Paul Ulrich:                   Yeah.

Corry Klebold:               It’s not taking long now.

Paul Ulrich:                   Yeah. It’s like 150 bucks and then max four weeks. But I guess that first like month or two is going to be …

Corry Klebold:               There’s a background check you’ll have to do, fingerprints, all that. Compact states, in case you don’t know what a compact state is, being licensed within a compact states opens up, I believe it’s what? 25, 27 states now-

Paul Ulrich:                   Yeah.

Corry Klebold:               … throughout the US where if you have a compact license within that state, you can freely work with any other states. Really nice. It’s good to see Kansas, Louisiana, Indiana joining the compact states. It opens up more opportunities for people. Alabama has just passed a law through congress as well, but they’re waiting on the governor to sign off, so they’re going to be joining the compact state soon too. Paul, what else? You’ve had nurses with getting compact license and changing over to it, did you face any issues with them?

Paul Ulrich:                   No. It’s just education. A lot of my nurses just thought that it was automatic and it’s not. So if you have any questions, obviously, call your board, they’re going to be the best resource for you. I mean, there’s a lot of information online, but go to the source. That’s what I would do.

Corry Klebold:               Yeah, definitely.

Paul Ulrich:                   And with the compact state, it’s such a huge advantage especially you live in a non compact state and you want to travel, it’s hard.

Corry Klebold:               You’re limited a lot. And certainly, we always talk about with traveling, and we’ll probably do a whole episode on getting assignments and the best way to get assignments, but the more opportunities you have, the more jobs we can submit to always makes it easier to find those jobs.

Paul Ulrich:                   Flexibility’s key.

Corry Klebold:               Definitely. Flexibility is always the key in life and in travel nursing. So, Paul, let’s talk about the nurses that aren’t compact, that don’t live in a compact state. Ohio, California, Washington, Oregon. We hear it all the time, “I’m not compact. How do I become compact?” Well, move to the compact state. Unfortunately, it’s the only way to get compact status. Obviously, that’s not in the deck of cards for a lot of people. So how to travel without a compact state. Paul, what do you think? I mean, we know there’s walkthrough states, South Carolina, New Hampshire, I believe is one now.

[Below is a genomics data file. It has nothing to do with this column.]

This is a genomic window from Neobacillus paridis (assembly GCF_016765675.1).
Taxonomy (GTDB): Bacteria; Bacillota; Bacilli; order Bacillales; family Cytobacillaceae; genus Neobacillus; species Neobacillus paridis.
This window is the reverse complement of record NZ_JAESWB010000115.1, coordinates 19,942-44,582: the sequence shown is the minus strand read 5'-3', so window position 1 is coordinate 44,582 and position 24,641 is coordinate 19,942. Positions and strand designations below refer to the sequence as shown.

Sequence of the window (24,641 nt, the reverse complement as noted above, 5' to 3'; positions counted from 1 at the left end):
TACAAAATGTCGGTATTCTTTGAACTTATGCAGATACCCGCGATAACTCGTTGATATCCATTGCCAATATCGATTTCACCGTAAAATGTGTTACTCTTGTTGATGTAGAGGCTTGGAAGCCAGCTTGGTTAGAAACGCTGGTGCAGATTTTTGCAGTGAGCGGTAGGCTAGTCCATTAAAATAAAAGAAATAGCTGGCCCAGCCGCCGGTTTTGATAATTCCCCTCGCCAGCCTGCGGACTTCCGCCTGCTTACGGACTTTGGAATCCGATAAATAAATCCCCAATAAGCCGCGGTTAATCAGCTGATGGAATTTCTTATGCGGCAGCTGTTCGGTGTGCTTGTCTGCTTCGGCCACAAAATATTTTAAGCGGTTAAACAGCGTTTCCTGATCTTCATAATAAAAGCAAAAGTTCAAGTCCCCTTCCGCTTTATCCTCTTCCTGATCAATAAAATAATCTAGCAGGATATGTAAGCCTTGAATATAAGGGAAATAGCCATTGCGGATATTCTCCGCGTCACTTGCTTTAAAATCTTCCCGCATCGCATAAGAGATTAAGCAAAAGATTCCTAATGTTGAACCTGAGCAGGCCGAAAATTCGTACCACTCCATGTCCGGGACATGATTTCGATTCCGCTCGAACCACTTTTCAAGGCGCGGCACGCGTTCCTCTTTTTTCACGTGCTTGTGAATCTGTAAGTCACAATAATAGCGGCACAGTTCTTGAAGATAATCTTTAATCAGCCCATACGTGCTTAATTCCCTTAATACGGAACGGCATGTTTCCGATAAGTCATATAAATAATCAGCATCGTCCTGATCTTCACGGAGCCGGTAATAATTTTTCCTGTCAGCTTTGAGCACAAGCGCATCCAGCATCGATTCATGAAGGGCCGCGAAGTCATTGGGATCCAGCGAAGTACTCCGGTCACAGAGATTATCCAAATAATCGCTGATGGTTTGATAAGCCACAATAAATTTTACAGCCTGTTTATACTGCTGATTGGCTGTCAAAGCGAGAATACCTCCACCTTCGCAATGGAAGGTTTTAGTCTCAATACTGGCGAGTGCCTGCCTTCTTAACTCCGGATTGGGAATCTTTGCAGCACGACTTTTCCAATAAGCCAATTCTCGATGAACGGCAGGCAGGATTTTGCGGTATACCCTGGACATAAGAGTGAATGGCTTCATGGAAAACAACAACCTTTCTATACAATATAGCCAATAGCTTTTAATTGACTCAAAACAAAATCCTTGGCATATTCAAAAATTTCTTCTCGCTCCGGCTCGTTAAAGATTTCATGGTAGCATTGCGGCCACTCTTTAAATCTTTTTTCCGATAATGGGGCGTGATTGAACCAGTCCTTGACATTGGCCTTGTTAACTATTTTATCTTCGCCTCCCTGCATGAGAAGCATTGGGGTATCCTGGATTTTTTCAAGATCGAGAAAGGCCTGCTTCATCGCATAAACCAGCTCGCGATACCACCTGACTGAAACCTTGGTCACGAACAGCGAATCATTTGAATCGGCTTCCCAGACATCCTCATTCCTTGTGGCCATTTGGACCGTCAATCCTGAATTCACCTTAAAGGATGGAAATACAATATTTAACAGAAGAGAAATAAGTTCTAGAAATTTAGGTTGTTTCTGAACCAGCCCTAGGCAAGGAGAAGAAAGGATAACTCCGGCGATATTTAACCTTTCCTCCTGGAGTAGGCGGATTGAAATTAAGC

Paul Ulrich:                   Yeah, Louisiana.

Corry Klebold:               Louisiana-

Paul Ulrich:                   Hawaii.

Corry Klebold:               … which we don’t got to worry about anymore. It’s compact. But a lot of these states too, it’s a couple of days to get a license. And again, relationship with your recruiter, talk to your recruiter, tell him what you want. Most agencies will help with the reimbursement of a license.

Paul Ulrich:                   Yeah. Talk to your recruiter about like okay, well, what states are you interested in? I don’t want to spend a lot of money on getting all these licenses. I don’t want to like get 10 licenses. That’s ridiculous.

Corry Klebold:               Yeah. Several hundred dollars. And with reimbursements too. It’s rarely just a free for all. It’s not like, “Oh, get every license you want.”

Paul Ulrich:                   But then it boils down to the fact of why do you want to travel? Do you want to travel to make money? Or do you want to travel to be in a certain state? Or do you want to travel to be in a certain state or city next to your family? Pick two or three states, and get licensed, and then obviously have communication with your recruiter. I was like, “Where are the jobs at for my specialty?” Do you want to get-

Corry Klebold:               California. That’s where the jobs are.